In the aftermath of the First World War considerable anti-British unrest broke out in Egypt which spilt over into the Sudan. In 1920 the British authorities developed plans for the removal of most Egyptian officials and Egyptian troops from the Sudan and of Egyptian officers from the Sudanese Units, leading to the formation of a Sudanese Army with British and, in increasing numbers, Sudanese officers. However, it was not until 1924 following the assassination in Cairo of Ferik Sir Lee Stack Pasha, Sirdar of the Egyptian Army and Governor-General of the Sudan, and a serious mutiny among Sudanese troops in Khartoum that these plans were put into effect.
Thus in January 1925, the Sudan Defence Force (also known as the SDF) was formed and about one hundred and forty British officers were transferred to it from the Egyptian Army under the first Kaid (GOC), Lewa Huddleston Pasha, who had been Acting Sirdar of the Egyptian Army following the assassination of Stack (see above). A small number of British officers under an Inspector-General, Lewa Spinks Pasha, remained with the Egyptian Army in a largely supervisory role until 1936.
Sudanese Armoured Car Squadron of the Egyptian Army prior to formation of SDF
The old numbered Sudanese battalions were phased out, the last, the 9th, being disbanded in 1930 when its Colours and other regalia were handed over for safe-keeping to the Cameron Highlanders, the two regiments having enjoyed a close and friendly association since the 1880s. To-day they can be seen beautifully displayed in the museum at Fort George near Inverness.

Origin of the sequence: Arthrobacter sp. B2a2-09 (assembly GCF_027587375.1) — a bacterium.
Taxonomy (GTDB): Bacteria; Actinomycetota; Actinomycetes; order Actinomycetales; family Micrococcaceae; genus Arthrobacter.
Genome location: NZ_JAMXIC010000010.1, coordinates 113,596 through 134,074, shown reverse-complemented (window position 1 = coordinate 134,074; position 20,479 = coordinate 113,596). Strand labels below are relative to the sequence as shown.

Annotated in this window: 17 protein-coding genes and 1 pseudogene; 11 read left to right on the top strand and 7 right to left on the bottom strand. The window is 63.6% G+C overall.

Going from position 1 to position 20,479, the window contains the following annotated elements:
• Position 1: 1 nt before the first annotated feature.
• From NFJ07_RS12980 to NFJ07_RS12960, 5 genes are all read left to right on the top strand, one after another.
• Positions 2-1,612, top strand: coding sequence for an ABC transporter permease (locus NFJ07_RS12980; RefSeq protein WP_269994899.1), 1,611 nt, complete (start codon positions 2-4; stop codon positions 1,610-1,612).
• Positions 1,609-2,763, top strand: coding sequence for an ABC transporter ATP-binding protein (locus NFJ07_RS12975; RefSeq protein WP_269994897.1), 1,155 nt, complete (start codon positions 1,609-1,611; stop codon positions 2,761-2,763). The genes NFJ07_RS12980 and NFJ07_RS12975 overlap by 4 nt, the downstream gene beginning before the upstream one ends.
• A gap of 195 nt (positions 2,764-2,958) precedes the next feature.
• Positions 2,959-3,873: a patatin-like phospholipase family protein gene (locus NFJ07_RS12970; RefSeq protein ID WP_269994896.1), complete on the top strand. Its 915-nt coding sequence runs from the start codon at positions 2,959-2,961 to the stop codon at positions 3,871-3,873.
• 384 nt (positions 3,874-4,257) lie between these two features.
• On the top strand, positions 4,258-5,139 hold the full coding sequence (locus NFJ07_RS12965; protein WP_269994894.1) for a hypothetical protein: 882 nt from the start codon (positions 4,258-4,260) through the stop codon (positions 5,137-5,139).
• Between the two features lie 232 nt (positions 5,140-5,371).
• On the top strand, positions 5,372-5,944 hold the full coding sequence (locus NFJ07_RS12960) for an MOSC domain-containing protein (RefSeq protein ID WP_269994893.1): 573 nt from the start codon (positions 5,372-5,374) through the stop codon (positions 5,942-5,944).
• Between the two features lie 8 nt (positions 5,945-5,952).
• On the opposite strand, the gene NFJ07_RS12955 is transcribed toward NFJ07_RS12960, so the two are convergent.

The new force of approximately six thousand officers and men was made up of four principal corps, the Camel Corps, Eastern Arab Corps, Western Arab Corps and Equatorial Corps, all, with the exception of the Camel Corps, being recruited locally as their prefixes suggest. These were supported by artillery, engineer, armoured car and machine-gun units, medical, signals and transport services.
SDF Armoured Car Squadrons
During the Second World War the SDF was considerably expanded, rising to 25,000 officers and men, and played an important role in the liberation of Eritrea and Ethiopia and was also deployed in the Western Desert and at the Kufra Oasis. A number of British and Sudanese officers and men were decorated and one, Ferik Ibrahim Abboud, MBE, became President of the Sudan Republic in the 1960s.
SDF Armoured Car Squadrons
With Independence in 1956 all British officers were withdrawn and the Sudan Defence Force ceased to exist in that name. The army which replaced it, now known as the SAF (Sudan Armed Forces), became heavily involved in politics and civil war and has passed through many vicissitudes, but that is another story…